Movie Review: 'Braven' (2018)

What makes a good action drama great is when it emphasizes its dramatic side, and that is something that “Braven” marvelously excels at. Joe Braven (Jason Momoa) is a hard-working guy with a loving family. The owner of a logging company, he has to spend a lot of time away from his wife and daughter. Meanwhile, his father is dealing with the onsets of dementia, the result of a head injury from a bad fall he took during his own logging work.

In a rather short period of time, the movie is able to subtly communicate a lot about Joe Braven’s life and his loved ones’. The adults in the Braven household know they are facing rough seas ahead, but nothing could have prepared them for what is about to come their way.

One of Joe’s workers has a side “job” trafficking drugs for a merciless employer (Garret Dillahunt). When their latest shipment goes awry, they end up setting a chain of events in motion that has them barreling towards a faceoff with Joe and his family.

“Braven” does an excellent job setting up the human side of the drama, packing in character development that is rarely seen in the genre. The interplay between the characters is what charges so much of the movie because by the time stuff starts happening, you are totally invested in seeing the good guys prevail. The opening half is intriguing as it builds the tension towards this most assuredly deadly confrontation with the baddies.

The thing holding “Braven” back from being a total knockout is that Jason Momoa’s Joe is not allowed to fully showcase his strength as a protagonist. Like many heroes populating the action genre these days, Joe suffers brutal physical punishments against adversaries; he should easily do away with. There is no sequence that is not hard fought or fraught.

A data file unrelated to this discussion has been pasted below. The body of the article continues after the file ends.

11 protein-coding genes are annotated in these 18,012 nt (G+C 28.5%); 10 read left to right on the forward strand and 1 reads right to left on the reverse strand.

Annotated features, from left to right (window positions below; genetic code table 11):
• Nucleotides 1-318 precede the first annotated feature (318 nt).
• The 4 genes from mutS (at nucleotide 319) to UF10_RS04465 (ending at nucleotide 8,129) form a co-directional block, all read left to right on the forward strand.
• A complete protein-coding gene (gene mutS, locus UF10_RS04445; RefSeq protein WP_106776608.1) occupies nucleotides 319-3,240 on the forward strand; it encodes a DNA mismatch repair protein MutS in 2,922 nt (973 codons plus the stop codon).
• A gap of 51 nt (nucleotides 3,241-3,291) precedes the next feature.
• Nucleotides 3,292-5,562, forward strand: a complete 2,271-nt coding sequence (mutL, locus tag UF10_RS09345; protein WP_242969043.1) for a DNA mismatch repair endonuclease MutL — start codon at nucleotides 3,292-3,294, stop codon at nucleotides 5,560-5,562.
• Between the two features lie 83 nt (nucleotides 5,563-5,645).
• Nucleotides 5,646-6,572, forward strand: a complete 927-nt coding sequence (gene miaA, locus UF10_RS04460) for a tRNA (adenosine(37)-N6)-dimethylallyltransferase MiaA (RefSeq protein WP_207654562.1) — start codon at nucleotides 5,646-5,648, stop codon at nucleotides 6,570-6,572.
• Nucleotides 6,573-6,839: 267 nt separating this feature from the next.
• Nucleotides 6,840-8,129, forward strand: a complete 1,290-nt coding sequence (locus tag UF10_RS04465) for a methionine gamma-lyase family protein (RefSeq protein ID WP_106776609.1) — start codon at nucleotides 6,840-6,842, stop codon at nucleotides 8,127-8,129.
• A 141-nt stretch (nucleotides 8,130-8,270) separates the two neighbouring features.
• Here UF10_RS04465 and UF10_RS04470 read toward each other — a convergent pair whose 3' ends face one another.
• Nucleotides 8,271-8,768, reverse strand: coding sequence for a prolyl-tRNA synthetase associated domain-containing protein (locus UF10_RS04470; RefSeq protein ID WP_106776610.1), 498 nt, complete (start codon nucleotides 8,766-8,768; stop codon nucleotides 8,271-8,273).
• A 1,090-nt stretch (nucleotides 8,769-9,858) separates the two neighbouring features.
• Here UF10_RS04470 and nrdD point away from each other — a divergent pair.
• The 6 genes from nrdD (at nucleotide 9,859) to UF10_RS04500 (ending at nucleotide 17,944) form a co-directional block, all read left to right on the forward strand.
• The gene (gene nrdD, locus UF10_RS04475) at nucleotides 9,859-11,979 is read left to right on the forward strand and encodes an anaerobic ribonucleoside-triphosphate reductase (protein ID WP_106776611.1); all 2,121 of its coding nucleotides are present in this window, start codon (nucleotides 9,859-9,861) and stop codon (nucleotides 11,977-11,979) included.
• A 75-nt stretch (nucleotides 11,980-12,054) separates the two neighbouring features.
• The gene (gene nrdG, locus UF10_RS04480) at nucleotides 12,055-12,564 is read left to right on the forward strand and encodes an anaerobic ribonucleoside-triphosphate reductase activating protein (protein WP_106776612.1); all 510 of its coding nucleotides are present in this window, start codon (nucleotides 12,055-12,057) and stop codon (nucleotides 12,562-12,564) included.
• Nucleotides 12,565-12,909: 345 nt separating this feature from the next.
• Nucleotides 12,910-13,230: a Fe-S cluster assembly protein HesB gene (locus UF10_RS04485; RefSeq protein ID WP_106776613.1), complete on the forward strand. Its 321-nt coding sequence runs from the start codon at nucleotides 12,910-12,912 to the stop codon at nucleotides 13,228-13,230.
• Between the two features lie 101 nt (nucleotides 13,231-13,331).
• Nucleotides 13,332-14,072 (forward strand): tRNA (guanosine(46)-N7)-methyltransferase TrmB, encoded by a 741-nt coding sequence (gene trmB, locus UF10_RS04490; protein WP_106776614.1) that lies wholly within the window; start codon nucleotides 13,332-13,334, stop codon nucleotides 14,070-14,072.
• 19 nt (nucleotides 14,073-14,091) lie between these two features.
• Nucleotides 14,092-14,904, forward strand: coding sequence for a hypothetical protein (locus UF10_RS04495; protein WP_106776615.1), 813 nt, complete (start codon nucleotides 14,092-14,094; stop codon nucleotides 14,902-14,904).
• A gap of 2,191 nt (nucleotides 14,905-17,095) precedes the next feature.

Instead of him his fighting acumen, Joe ends up using MacGyver-esque techniques to out-maneuver assailants, when his brunt force should be all the task requires. Joe is an opponent only a fool would want to tangle with and yet fool after fool lines up to do so. And sadly their self-delusion is rewarded.

“Braven” does provide "Game of Thrones" grad Jason Momoa with a sound action outlet and he rises to the occasion, doing terrific work with the tightly choreographed fight sequences. So it is exciting to think of what he could have done with more opportunities in that vein. Momoa also shows off his acting prowess with a nuanced and sincere turn.

Strong performances from the supporting cast similarly buoy the spirits of those hoping for more regarding the action. Stephen Lang, Garret Dillahunt, and Jill Wagner all deliver dynamic characterizations in their respective roles.

Lang is especially heartbreaking as Joe’s father, while Dillahunt gives the movie a worthy villain devoid of camp. And as Joe’s wife Stephanie, Wagner continues to prove what a wonderful actress she is by providing added depth to her crucial role.

There is a lot that “Braven” gets right, and despite how the second half of the film plays out, it remains thoroughly entertaining throughout. How the characters are fleshed out is what makes this film so effective. It also leaves you organically desiring something unusual – a sequel. These characters are worth revisiting, so why not?

Rating: 7/10

[Featured Image by Saban Films]

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